How does Mark Suster make good decisions




Hubert Feger

Explanation of terms and overview
By decision we mean any process and its outcome which leads to one or more people agreeing to prefer one or more options over other options. However, this overview does not deal with social choicesthat are met by more than one member in groups or other forms of organization. We limit ourselves to one decision single person; Processes of interaction between members of crucial groups are therefore not dealt with here. An accentuating demarcation of the decision from two other central concepts of general psychology appears helpful, from conflict and from judgment.
Judgments represent qualitative, quantitative or relational descriptive statements that relate to perceived or developed cognitive facts. When making decisions, the evaluative reference to one's own behavior tends to be in the foreground, especially as far as the possible consequences of the options for one's own values ​​and goals are compared. One can, even if this does not happen consistently in the literature, conflict Differentiate (conflict) and decision (decision). The intra-individual conflict research takes place in a rather motivational context and refers to the process that can be triggered by at least two simultaneously existing but not simultaneously realizable behavioral tendencies and ended by a decision (Feger, 1978; Feger & Sorembe, 1983). Typical behavioral descriptive Variables are in this research tradition Decision time, Information search, Decision and its stability, experience descriptive Variables that subjective securityto have made the right decision Conflict strength and importance the decision. In the last few decades the topic has also been treated from the perspective of cognitive research. Processes of information processing and mental representation are in the foreground, but also the Post-conflict phase and the embedding of events in the social context are discussed (Ranyard, Crozier & Svenson, 1997). While conflict research is more concerned with personal variables - conceived as motives, drives, reaction tendencies and the like. - and concerned with intra-individual events, such as collecting, organizing and weighting information, decision research starts with options that are already given and defined by the investigator. Individuals are assigned different preferences for these options. Furthermore, one takes into account uncertain decision-relevant events in the "environment", the probabilities of which are taken into account. As a result, in empirical decision-making research, the structure of the situation is given relatively explicitly, while a substantial part of conflict research first wants to explain the structure of the situation.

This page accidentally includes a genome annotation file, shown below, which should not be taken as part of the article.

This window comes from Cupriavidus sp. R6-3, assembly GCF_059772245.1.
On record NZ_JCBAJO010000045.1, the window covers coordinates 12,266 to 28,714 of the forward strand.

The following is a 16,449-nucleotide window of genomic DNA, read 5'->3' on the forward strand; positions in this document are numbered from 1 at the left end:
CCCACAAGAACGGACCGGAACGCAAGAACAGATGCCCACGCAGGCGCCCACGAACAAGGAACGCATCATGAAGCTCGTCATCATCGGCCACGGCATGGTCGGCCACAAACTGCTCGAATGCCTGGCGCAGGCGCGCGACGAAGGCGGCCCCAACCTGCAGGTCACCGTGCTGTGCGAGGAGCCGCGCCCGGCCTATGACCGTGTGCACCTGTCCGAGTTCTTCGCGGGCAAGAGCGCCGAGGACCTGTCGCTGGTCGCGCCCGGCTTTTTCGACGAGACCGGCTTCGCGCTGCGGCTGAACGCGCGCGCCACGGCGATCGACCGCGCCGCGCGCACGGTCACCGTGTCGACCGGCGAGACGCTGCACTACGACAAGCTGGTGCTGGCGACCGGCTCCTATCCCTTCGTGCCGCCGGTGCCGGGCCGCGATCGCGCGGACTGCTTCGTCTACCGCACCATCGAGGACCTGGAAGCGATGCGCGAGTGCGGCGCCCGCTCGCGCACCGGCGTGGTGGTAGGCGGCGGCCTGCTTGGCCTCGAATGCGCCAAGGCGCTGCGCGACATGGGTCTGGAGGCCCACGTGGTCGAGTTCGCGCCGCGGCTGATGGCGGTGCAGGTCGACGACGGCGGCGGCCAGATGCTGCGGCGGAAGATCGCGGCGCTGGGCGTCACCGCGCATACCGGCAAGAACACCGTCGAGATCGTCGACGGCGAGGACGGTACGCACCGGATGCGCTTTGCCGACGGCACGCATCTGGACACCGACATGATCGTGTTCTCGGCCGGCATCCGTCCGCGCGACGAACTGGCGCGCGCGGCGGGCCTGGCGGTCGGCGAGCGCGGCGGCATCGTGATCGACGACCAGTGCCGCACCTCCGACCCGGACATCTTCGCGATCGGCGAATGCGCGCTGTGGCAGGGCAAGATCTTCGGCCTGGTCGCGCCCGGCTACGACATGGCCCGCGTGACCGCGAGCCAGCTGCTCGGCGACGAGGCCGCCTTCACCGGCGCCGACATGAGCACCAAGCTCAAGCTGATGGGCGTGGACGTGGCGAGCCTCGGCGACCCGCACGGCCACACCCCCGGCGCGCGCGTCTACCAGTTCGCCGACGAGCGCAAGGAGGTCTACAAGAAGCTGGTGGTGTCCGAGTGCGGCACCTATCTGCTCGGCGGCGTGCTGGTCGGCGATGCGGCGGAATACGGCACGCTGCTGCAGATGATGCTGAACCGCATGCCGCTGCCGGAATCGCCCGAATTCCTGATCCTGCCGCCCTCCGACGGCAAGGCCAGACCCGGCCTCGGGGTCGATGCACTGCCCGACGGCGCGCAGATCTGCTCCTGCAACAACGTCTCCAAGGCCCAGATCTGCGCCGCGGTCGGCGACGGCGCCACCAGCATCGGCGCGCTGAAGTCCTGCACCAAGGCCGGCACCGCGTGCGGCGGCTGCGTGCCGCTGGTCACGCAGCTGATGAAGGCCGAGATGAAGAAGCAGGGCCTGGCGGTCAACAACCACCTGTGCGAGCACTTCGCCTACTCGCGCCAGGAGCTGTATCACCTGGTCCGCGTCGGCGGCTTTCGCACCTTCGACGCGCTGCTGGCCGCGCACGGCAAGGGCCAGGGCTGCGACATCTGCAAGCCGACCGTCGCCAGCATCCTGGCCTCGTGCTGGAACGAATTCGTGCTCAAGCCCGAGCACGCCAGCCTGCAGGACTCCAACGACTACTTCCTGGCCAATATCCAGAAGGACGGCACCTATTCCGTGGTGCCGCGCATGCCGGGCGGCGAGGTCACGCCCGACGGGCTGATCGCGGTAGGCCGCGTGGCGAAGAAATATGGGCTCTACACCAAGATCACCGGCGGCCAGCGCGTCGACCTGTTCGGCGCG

For the further breakdown of this research area, the distinction is made between Security decisions (elections) across from Decisions in the event of uncertainty essential. Safety relates to the occurrence of the consequences of an expressed preference: If you order a VW Golf car, you can be sure that you will receive this type. If you want concert tickets for the second row, it is part of the convention of some agencies to offer some other rows when they sell out. Security decisions are the subject of Preference theories, Decisions under uncertainty deals in particular with the one developed by von Neumann and Morgenstern Game theoryalong with some more recent approaches (as a classic systematic presentation: Luce & Suppes, 1965).

Security Decisions: Preferences and Choices